Facebook page:  https://www.facebook.com/actionforexpatvotes/

Twitter:   @actionforexpat

 #EUsaveUK

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Update 11

Action for Expat Votes

Dec. 7, 2018

THE APPEAL

Julien Fouchet has provided us with the skeleton of the appeal which was lodged on 30th November.  The 5th passage is worth noting:  

Denying any possibility of action by European citizens, as the contested act does not lay down any directive safeguarding their European citizenship, amounts to disregarding the fundamental status of Community nationals, and all the more so when those same citizens could not speak in the 2016 referendum or elect their representatives because of exercise of their freedom of movement within the European Union (2).

The target has been raised to £60,000 to cover the estimated costs of the Appeal. Please support generously and share to others.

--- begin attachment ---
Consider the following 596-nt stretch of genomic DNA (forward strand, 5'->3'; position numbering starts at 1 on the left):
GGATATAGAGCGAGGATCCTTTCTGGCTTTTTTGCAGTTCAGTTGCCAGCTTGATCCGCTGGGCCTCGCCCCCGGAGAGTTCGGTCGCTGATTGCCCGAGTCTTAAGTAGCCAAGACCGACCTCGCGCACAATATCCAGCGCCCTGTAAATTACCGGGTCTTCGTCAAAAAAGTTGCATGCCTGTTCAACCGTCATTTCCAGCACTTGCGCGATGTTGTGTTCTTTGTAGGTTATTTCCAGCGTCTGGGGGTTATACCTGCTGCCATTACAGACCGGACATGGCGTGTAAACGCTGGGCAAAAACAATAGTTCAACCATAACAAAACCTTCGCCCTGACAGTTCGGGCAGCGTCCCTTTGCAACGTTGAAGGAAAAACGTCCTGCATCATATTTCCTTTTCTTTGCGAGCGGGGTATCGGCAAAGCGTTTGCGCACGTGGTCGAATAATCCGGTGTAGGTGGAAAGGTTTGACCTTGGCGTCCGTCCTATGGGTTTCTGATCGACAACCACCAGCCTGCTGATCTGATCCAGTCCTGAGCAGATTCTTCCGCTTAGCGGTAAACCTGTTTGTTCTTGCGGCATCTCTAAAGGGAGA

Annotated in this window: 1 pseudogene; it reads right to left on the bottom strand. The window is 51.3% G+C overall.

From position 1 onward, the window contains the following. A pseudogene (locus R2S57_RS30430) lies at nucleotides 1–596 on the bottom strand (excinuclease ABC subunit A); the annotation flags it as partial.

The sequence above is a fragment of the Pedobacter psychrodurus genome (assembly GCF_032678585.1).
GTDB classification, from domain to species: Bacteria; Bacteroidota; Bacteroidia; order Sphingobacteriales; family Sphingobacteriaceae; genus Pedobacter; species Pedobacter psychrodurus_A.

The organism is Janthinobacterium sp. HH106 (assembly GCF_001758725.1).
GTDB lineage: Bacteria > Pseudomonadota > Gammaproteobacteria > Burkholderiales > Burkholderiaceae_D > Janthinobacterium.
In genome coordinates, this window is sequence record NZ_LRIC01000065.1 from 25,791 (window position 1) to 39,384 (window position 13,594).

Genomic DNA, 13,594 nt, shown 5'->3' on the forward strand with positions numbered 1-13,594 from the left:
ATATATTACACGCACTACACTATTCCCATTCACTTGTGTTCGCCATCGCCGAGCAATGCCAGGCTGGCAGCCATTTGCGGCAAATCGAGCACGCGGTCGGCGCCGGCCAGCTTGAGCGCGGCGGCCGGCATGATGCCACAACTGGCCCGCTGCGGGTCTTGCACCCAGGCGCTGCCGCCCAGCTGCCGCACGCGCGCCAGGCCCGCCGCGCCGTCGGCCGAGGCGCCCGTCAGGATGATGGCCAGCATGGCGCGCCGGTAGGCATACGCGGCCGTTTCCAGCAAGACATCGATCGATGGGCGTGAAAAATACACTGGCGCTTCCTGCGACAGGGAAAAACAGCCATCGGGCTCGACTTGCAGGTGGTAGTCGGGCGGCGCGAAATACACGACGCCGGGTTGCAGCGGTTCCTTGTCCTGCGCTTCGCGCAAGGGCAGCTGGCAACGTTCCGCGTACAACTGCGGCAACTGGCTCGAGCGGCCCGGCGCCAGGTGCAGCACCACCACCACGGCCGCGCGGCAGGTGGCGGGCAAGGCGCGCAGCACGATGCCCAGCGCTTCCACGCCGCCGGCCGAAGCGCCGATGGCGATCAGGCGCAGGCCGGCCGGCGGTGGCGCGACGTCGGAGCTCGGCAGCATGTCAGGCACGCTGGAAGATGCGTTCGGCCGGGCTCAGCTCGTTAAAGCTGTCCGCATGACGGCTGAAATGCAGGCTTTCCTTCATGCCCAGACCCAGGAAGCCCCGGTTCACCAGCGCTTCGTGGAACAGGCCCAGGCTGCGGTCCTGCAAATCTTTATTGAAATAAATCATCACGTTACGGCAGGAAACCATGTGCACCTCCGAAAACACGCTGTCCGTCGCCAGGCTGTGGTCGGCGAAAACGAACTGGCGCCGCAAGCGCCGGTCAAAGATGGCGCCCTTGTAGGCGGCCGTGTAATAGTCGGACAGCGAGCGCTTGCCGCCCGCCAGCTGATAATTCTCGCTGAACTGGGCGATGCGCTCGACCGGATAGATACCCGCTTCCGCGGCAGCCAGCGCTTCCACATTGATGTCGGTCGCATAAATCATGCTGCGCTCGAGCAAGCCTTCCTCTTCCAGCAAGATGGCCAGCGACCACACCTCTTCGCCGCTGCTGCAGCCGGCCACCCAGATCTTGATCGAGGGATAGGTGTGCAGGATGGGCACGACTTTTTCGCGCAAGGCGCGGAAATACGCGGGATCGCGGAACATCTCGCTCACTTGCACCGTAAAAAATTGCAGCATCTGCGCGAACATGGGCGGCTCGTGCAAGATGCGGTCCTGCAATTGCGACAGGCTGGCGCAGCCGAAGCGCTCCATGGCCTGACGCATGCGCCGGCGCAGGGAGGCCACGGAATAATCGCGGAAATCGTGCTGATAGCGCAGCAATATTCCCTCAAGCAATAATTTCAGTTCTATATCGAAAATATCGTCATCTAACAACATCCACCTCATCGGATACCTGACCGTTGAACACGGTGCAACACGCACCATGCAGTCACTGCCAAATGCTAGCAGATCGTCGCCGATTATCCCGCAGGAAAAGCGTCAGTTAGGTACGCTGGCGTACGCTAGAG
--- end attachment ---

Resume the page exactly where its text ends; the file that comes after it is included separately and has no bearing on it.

French (the original) 

  • En premier lieu, le Tribunal est parti du principe qu’il s’agit d’une décision d’autorisation des négociations « classique », en se référant à l’article 218 TFUE, et a qualifié l’acte contesté d’acte préparatoire.
  • Or c’est un acte réglementaire à valeur normative dans le cadre de la procédure de l’article 50 TUE à deux égards puisque cet acte transforme tout d’abord une procédure nationale (lettre d’intention de retrait) en une procédure européenne relevant de l’article 50 TUE et qu’il autorise ensuite une procédure de négociations sur la base de directives pouvant aboutir à un non accord et donc à l’absence de mesure d’exécution (1).
  • En deuxième lieu, à supposer que l’acte contesté ne soit qu’exclusivement un acte préparatoire, les juges de première instance ont créé à tort une distinction notable avec les particuliers quant aux effets juridiques de ce dernier laquelle distinction ne résulte d’aucun article des Traités.